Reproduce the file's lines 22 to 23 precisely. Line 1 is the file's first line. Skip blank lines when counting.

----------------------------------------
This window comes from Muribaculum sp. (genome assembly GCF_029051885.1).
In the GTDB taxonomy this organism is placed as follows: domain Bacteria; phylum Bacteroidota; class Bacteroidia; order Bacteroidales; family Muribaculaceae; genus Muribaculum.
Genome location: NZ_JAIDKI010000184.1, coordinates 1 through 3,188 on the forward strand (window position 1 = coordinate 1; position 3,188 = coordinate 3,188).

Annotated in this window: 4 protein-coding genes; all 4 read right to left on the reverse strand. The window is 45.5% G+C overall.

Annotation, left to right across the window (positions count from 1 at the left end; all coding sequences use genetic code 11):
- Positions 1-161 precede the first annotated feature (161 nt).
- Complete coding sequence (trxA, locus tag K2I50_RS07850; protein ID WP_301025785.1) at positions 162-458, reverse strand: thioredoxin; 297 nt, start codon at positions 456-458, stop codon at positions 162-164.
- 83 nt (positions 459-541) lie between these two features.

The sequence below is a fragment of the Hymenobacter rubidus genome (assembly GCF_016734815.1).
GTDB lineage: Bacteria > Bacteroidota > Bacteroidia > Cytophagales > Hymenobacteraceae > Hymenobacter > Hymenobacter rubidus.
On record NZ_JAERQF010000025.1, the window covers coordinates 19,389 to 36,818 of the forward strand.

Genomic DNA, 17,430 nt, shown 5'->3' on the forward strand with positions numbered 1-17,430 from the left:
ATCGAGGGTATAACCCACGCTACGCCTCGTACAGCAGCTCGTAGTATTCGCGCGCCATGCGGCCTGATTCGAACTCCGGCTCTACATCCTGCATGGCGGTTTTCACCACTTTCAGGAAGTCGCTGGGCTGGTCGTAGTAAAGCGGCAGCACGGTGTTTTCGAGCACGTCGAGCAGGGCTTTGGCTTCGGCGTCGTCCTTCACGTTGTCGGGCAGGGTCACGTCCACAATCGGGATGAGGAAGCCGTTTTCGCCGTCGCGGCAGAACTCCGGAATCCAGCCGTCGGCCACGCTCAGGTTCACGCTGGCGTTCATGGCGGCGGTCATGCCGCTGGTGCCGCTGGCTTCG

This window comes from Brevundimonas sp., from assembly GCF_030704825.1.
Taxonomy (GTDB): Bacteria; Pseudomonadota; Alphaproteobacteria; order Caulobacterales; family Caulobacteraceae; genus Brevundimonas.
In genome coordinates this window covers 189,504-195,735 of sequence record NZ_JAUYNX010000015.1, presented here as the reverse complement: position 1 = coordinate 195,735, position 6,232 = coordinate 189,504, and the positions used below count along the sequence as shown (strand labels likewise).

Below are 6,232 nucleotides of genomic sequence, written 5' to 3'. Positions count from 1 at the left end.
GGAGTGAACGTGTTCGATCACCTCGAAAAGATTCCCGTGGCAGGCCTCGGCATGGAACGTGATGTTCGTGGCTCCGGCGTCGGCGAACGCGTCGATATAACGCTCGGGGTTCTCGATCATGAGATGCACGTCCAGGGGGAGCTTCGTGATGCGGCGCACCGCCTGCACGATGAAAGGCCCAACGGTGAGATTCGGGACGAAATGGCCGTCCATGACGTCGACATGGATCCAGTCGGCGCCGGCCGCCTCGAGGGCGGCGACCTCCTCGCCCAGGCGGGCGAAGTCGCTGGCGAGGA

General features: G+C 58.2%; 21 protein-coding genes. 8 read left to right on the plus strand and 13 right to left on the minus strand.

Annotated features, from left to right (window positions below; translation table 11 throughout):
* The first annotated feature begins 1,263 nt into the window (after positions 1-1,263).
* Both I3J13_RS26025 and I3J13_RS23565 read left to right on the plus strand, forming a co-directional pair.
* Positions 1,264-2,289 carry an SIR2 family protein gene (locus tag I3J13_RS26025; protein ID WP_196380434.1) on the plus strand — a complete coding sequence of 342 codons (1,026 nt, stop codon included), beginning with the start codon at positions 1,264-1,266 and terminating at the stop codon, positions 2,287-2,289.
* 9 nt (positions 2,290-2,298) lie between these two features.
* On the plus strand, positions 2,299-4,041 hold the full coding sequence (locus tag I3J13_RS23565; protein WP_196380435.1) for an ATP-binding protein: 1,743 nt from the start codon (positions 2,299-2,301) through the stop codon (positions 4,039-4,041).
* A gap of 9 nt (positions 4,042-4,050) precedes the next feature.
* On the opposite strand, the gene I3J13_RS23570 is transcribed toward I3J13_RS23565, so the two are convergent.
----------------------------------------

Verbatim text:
* Both I3J13_RS26025 and I3J13_RS23565 read left to right on the plus strand, forming a co-directional pair.
* Positions 1,264-2,289 carry an SIR2 family protein gene (locus tag I3J13_RS26025; protein ID WP_196380434.1) on the plus strand — a complete coding sequence of 342 codons (1,026 nt, stop codon included), beginning with the start codon at positions 1,264-1,266 and terminating at the stop codon, positions 2,287-2,289.